Arcángel de Jesús Montoya
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Arcángel de Jesús Montoya in Money Trafficking,

Sell Tyson's Covered Calls Tomorrow Or Hold Straddles

Tyson Foods, Inc. (TSN) is a food company. The company is engaged in offering chicken, beef and pork, as well as prepared foods, including bacon, breakfast sausage, turkey, lunchmeat, hot dogs, pizza crusts and toppings, tortillas and desserts. The Company offers food products under Tyson, Jimmy Dean, Hillshire Farm, Sara Lee, Ball Park, Wright, Aidells and State Fair brands. It operates through four segments: Chicken, Beef, Pork and Prepared Foods. It operates a vertically integrated chicken production process, which consists of breeding stock, contract growers, feed production, processing, further-processing and transportation of chicken and related allied products, including animal and pet food ingredients.. It is reporting earnings on Monday, August 8, before market open:

(Source: TD Waterhouse)

As evident from the above, the company beat earnings estimates in 63% of time in the last eight quarters, underperforming in 37% of time, and has seen modest volatility in the market price of its stock over the last three months:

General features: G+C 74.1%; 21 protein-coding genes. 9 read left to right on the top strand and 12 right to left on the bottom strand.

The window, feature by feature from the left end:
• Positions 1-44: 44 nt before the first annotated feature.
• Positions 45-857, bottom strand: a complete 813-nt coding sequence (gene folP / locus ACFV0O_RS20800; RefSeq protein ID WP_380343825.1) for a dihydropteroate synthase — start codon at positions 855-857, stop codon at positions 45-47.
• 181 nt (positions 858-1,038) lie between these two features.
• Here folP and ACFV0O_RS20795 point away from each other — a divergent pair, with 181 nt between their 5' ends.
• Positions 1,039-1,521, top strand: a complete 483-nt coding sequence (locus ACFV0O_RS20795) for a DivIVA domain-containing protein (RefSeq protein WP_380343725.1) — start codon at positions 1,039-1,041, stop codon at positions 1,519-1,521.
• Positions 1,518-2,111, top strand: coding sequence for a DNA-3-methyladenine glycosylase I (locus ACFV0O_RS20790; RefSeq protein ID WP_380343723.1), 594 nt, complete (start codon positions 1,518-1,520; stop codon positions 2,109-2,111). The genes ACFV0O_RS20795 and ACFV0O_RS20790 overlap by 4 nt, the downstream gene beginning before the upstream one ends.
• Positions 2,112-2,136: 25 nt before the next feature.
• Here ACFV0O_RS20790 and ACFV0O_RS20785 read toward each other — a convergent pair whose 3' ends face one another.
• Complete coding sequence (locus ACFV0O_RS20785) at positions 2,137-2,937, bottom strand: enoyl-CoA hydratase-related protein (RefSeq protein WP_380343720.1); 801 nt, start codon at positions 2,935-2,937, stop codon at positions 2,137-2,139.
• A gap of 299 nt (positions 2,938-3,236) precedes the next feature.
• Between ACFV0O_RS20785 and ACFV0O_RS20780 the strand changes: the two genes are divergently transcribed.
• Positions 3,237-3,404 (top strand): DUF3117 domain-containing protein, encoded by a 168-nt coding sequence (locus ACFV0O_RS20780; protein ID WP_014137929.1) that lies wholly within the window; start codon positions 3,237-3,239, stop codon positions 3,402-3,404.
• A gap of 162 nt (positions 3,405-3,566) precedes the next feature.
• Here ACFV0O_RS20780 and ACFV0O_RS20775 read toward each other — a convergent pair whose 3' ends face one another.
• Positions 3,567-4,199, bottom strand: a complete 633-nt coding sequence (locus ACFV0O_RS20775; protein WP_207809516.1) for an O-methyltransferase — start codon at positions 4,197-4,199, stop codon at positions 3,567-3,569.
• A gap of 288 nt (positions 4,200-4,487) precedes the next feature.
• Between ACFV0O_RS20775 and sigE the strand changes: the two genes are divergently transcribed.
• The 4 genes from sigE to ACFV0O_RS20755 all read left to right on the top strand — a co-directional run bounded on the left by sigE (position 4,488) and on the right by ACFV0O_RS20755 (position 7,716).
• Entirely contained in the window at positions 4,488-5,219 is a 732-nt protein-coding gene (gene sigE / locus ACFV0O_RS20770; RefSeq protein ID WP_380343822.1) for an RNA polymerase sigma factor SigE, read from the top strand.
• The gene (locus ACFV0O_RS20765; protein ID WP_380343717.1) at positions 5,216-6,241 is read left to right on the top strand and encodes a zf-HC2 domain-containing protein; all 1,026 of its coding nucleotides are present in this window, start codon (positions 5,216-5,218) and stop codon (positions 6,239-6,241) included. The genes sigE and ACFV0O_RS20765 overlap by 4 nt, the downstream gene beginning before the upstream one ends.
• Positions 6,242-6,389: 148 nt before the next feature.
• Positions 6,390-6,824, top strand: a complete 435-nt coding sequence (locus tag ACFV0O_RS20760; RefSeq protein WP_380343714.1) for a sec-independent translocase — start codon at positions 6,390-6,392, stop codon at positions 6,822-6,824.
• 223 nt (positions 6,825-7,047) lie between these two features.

The market participants expect the following numbers over the next few quarters, including the upcoming one:

(Source: TD Waterhouse)

Market data show that the August options are fairly valued:

(Source: TD Waterhouse)

The two-week straddles (options with a strike price of $73.50 and expiring on August 19, 2016) are worth around 5.7% of the current market price of the stock. Historically, the stock has been more volatile than that on a monthly basis over the last year:

(Source: Google Finance. Calculations by author)

As you can see, the stock has had a monthly standard deviation of 7.9% over the last 52 weeks, while the straddle expiring in a bit less than three weeks has an implied monthly volatility of around 5.8% (calculated based on 11 business days remaining until expiration), also including volatility from the earnings event next week. I therefore see signs of negligible undervaluation in these options. Hence, buying the straddles is a good idea from a theoretical standpoint.

Investors may also be interested in selling call options against the stock to lower the cost basis of their holdings:


On the one hand, this will limit expected returns. On the other hand, this action will minimize losses in the event the stock goes south over the next two weeks. The risk-return profile of this trade looks like this:


As you can see from the above illustration, Tyson's investors can pocket a 56% annualized return in these weekly calls. On the other hand, if the stock goes higher than $76.50 per share (an increase of roughly 5%) by next Friday, they will get a 260% annualized return (the premium from the calls and the upside from the stock up to $76.50 per share). 

What do you think of this trade?